DoD News Briefing: Mr. Kenneth H. Bacon, ASD (PA)
Mr. Bacon: Good afternoon. Welcome to our briefing.
I'd like to start by welcoming three members of the Royal Canadian Air Force here today. They have been reviewing the Air Force public affairs operation and the DoD public affairs operation. There's Brigadier General Donald MacKay, Lieutenant Colonel Richard Adam, and Lieutenant Commander Philip Anido. If you see them walking around, you can give them advice on how to structure the Canadian press operation. I'm sure advice from you would be welcome.
Secondly, at 2 o'clock this afternoon, Under Secretary Paul Kaminski will come down here and announce the newest dual- technology projects. As you know, this is a program that combines private and public investment to work on new technological innovations that can have both public and private usage. He'll be down here to discuss that at 2 o'clock.
With that, I'll take your questions.
Q: Where did you get that tie?
A: I'm actually not in the tie sales business. I don't think I should promote these ties, but I'll be glad to talk to you later about it.
I can see this is going to be a heck of a briefing! [Laughter] Actually, this is one of the best questions I've gotten in a long while. Maybe I should give a lecture on how to tie a bow-tie. I could give you a demonstration up here.
Q: There was an item in Newsweek, this week, that suggested that perhaps the new, incoming Secretary of Defense, William Cohen, was not being given a free hand by the White House to fill all the positions at the Pentagon he might want to fill. He was being limited to a number of positions. Can you comment on whether that report is accurate?
A: Senator Cohen called Newsweek and said the report was inaccurate.
Q: So does he have a free hand to replace or fill any positions he feels necessary at the Pentagon?
A: He's had discussions with people at the White House about that, and he will have the normal authority that a Cabinet Secretary has to put together a team, working with the White House. That's what all Cabinet Secretaries do. That's what Secretary Perry did. He has not, with one major exception, focused yet on personnel to a significant degree. That exception is his military assistant, Lieutenant General Jones of the Marine Corps, somebody he's known since he became a Senator in the late 1970s, will be his Senior Military Assistant.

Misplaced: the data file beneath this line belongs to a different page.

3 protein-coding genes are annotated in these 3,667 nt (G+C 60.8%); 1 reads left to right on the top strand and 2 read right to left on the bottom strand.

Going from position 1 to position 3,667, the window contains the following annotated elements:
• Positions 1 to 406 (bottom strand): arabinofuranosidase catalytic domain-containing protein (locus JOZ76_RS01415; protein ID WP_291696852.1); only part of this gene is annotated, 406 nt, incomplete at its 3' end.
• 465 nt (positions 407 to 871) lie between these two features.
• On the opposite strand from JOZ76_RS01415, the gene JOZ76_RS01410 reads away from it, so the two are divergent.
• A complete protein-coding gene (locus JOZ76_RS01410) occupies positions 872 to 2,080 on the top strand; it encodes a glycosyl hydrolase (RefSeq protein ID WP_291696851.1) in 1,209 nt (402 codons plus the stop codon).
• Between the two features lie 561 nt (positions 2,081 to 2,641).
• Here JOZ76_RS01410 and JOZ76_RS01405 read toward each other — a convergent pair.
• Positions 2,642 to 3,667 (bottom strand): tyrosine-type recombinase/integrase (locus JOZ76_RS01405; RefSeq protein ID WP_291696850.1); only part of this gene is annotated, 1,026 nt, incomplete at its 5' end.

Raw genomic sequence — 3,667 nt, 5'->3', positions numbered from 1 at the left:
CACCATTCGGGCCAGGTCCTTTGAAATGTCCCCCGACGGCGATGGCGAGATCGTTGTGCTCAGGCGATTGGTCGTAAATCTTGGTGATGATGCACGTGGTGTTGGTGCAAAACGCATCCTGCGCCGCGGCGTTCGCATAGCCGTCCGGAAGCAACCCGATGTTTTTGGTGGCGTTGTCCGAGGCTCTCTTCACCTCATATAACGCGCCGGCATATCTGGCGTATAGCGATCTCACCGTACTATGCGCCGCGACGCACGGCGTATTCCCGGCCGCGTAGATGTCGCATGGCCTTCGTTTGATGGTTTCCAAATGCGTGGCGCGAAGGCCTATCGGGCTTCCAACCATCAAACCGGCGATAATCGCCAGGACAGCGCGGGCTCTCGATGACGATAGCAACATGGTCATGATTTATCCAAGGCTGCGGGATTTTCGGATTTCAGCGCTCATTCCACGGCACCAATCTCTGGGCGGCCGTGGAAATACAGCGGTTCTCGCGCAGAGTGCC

When he takes office, he will have to face a number of personnel decisions. We know that Under Secretary Kaminski plans to leave in the spring; Under Secretary Dorn plans to leave; several Assistant Secretaries plan to leave -- one, Emmett Paige, has already announced that he's going. In addition he'll have some military personnel decisions to be made. For instance, General Joulwan has announced that he plans to retire in the first half of next year, so he will have a number of decisions to make. He may also, after he's been here for awhile, decide to make other changes. But I think it's premature to comment on that right now because he's been spending most of his time getting briefed on policy and military issues, and I don't think he's had a large amount of time to spend on personnel decisions.
Q: Will Secretary Perry or the new Secretary of Defense be the one to present the Department's budget to Congress in February?
A: I assume that the new Secretary of Defense will present that budget to Congress and to the press. Right now, it looks as if the budget will go to Congress on Thursday, February 6th, which means that we would have our standard background briefing the day before, on February 5th, and the Secretary would then present the budget to the press and to the public here on February 6th, and it would be transmitted to Congress at noon on the 6th.
Q: There was a published report suggesting there was some feeling in Congress that perhaps the confirmation of Cohen would be delayed so that Perry would present that budget since he was the one that was instrumental in preparing it.
A: I don't anticipate that will happen; Secretary Perry doesn't anticipate that it will happen; I don't believe Senator Cohen believes that will happen. Right now, the plan is that he'll have his confirmation hearing on January 22nd. We hope and assume that he'll be confirmed by the full Senate shortly thereafter. We don't have a firm date on that right now, of course, but the assumption is it would come relatively soon after his hearing on the 22nd.
Q: I saw Secretary Perry in a recent interview commenting on the problem of enlisted personnel on food stamps. He didn't see it as that big a problem, a major problem. But food stamps are being radically cut back here next month. How will that affect enlisted personnel?
A: I can't answer that question. Let me say a little bit about food stamps.
I believe, according to a GAO report in the last year or so, there are about 11,000 to 12,000 junior enlisted people and their families on food stamps. This is too bad, but it's a function of the size of their family more than anything else, and a function of the fact that if they live off [on] base, I don't believe their housing allowance is counted in their compensation base. If you're a young soldier -- E-1, E-2, E-3 -- and have a large family, you could fall below the income level and, therefore, qualify for food stamps. This has been true for a long period of time. It's not something that's just become true in the last year or so. It's been true, depending on family size, for a long period of time.